On Sunday I’m teaching our Sunday school class on the subject of tongues. I’m basically going to do an overview using the paper I wrote for Dr. Reimers’s Pneumatology class. In doing a little review, I reread Gaffin’s article in Are Miraculous Gifts for Today? Four Views and found it insightful and solid. I then decided to take a look at Carson’s Showing the Spirit since I bought it recently for my Libronix Digital Library System. Carson takes issue with Gaffin on a few points, but I’m at a loss to understand one of Carson’s objections. Maybe you can help me see what I’m missing.
It is gratuitous to insist that this passage teaches that the modes of revelation mentioned, prophecy and tongues, are to continue functioning until Christ’s return. Paul is not intending to specify the time when any particular mode will cease. What he does affirm is the termination of the believer’s present, fragmentary knowledge, based on likewise temporary modes of revelation, when “the perfect” comes. The time of the cessation of prophecy and tongues is an open question so far as this passage is concerned. (Perspectives on Pentecost, 111; quoted in Showing the Spirit, 69 n. 57)
According to Gaffin all we can say for sure from this passage is that the sign gifts will have ceased by the parousia. Maybe they will have ceased earlier than the parousia; maybe they will cease at the parousia. That will have to be decided outside this passage, since that is not what Paul is addressing. So neither the cessationist nor the continuationist can make an argument for his position based on 1 Cor. 13:8ff.
In other words, Gaffin recognizes that this passage cannot be used to teach that prophecy and tongues ceased in the first or second century, so he tries to neutralize the connection with the parousia by saying that the exact time of cessation is not specified at all, which can then be dealt with on dogmatic rather than exegetical grounds. But Paul specifies that prophecy and other gifts will cease when perfection comes; and if with Gaffin that perfection is connected with the parousia, then his interpretation sees too little in the text. (Showing the Spirit, 69 n. 57)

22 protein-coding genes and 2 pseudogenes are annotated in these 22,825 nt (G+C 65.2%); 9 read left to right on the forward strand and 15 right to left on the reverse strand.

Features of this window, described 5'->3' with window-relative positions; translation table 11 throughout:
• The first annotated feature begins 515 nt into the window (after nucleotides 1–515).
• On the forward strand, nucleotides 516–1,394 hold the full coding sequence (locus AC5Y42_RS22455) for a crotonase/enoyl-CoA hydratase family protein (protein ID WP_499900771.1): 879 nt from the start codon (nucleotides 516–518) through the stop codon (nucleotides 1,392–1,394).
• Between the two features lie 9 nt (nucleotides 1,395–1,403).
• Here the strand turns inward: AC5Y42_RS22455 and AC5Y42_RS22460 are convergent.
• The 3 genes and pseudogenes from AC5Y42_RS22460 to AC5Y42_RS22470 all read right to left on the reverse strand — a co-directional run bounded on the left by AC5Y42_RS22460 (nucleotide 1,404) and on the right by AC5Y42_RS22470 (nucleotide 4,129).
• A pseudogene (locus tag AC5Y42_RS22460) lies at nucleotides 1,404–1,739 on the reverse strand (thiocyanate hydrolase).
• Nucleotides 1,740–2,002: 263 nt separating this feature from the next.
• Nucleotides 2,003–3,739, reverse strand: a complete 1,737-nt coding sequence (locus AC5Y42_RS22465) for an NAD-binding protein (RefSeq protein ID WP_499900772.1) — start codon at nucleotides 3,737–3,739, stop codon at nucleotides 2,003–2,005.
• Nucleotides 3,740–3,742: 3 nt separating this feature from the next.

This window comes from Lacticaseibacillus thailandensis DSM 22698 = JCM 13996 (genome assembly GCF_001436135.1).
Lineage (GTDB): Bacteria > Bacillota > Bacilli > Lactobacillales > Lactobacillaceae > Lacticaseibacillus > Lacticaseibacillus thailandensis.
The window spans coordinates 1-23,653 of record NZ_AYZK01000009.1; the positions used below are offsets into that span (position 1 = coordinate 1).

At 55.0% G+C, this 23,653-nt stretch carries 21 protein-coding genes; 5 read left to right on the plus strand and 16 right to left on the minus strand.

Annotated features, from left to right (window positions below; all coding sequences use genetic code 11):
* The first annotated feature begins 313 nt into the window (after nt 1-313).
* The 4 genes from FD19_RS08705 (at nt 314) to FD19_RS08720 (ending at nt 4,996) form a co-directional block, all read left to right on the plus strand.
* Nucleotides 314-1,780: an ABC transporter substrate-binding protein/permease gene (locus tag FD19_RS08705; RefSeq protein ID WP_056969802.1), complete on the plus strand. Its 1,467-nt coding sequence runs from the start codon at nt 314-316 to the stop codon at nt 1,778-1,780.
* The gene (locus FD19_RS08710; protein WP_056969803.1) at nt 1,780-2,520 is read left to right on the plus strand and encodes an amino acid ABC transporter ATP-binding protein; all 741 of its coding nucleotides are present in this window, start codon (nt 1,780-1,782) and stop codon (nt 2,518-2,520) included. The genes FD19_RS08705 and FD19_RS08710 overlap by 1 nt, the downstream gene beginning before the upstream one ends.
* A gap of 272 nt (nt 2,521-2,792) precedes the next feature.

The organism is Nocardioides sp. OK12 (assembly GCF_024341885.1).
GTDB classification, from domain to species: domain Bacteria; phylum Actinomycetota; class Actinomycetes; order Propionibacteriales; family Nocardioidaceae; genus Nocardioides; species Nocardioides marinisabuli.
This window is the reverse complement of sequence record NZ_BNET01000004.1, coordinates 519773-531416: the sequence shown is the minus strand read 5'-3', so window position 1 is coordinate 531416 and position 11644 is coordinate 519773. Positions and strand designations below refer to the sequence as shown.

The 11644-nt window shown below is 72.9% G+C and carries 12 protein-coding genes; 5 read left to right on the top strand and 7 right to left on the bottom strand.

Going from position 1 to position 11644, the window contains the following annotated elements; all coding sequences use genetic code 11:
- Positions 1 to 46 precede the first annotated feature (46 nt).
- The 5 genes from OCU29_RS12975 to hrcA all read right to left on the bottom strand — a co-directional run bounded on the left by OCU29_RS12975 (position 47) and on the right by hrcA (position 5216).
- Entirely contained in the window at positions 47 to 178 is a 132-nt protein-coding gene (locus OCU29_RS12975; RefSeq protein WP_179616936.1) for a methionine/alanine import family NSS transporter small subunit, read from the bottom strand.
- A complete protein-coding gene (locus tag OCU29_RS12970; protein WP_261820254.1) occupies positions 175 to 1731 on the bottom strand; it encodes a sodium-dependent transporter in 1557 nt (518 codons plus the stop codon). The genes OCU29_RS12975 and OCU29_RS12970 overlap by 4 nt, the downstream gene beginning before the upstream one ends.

Carson seems to counter argue that that all of these gifts will cease at the parousia. In other words, they will remain valid gifts until then. That’s what it seems to me. Yet Carson goes on to conclude,
If this point [“the perfect”] is located at the parousia, then there is nothing in this passage to preclude a valid gift of tongues or prophecy today. This would not necessarily mean, of course, that each contemporary claim of a particular gift is valid. Nor would it necessarily mean that a charismatic gift or gifts could not have been withdrawn earlier than the parousia. But it does mean that Scripture offers no shelter to those who wish to rule out all claims to charismatic gifts today. (70, italics mine)
Notice the italicized text. It appears to me that Carson concludes the exact thing that he chides Gaffin for arguing. The fact that Paul says the gifts will cease when the perfect comes does not mean that they will remain until “the perfect” comes, only they will not remain beyond that point. What am I missing? It seems that Carson is being inconsistent, but there’s a greater probability that I’m not thinking clearly or misreading something. Am I misreading Gaffin, Carson’s response to Gaffin, or Carson’s conclusion? I’d appreciate any feedback.